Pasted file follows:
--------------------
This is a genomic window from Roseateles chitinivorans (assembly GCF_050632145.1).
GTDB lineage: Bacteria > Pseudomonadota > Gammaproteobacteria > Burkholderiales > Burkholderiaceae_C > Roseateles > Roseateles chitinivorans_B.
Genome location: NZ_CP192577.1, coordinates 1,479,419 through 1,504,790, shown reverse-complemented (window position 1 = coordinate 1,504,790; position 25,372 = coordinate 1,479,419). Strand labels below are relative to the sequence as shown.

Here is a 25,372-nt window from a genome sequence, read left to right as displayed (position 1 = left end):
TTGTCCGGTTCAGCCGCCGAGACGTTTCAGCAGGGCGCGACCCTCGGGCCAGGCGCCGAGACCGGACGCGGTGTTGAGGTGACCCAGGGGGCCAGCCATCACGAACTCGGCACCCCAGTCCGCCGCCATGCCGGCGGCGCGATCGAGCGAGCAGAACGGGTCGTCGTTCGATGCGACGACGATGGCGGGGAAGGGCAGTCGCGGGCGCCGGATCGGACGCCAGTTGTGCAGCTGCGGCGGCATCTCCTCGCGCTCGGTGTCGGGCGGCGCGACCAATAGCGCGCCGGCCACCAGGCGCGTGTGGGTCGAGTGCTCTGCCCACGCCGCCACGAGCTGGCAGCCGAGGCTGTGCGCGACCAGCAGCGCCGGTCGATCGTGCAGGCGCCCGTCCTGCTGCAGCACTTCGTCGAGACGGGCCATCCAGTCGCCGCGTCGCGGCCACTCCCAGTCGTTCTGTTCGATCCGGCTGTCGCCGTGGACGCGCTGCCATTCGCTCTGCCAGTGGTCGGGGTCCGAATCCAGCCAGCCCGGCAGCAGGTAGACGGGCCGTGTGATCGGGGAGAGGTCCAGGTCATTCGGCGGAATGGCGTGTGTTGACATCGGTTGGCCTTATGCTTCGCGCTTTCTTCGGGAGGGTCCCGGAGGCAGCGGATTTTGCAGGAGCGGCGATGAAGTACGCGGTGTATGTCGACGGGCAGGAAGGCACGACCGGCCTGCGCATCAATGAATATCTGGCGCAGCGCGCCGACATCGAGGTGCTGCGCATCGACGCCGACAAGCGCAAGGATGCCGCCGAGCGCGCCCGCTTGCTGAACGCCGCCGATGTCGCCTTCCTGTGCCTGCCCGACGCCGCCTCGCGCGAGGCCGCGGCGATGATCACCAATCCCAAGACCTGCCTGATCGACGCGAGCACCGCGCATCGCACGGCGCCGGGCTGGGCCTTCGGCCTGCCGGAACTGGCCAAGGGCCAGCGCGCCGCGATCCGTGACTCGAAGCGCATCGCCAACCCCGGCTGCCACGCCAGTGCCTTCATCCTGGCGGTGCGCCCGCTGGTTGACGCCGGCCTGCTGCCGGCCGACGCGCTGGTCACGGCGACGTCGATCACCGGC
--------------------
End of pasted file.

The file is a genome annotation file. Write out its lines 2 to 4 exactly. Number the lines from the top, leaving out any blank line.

GTDB lineage: Bacteria > Pseudomonadota > Gammaproteobacteria > Burkholderiales > Burkholderiaceae_C > Roseateles > Roseateles chitinivorans_B.
Genome location: NZ_CP192577.1, coordinates 1,479,419 through 1,504,790, shown reverse-complemented (window position 1 = coordinate 1,504,790; position 25,372 = coordinate 1,479,419). Strand labels below are relative to the sequence as shown.

Here is a 25,372-nt window from a genome sequence, read left to right as displayed (position 1 = left end):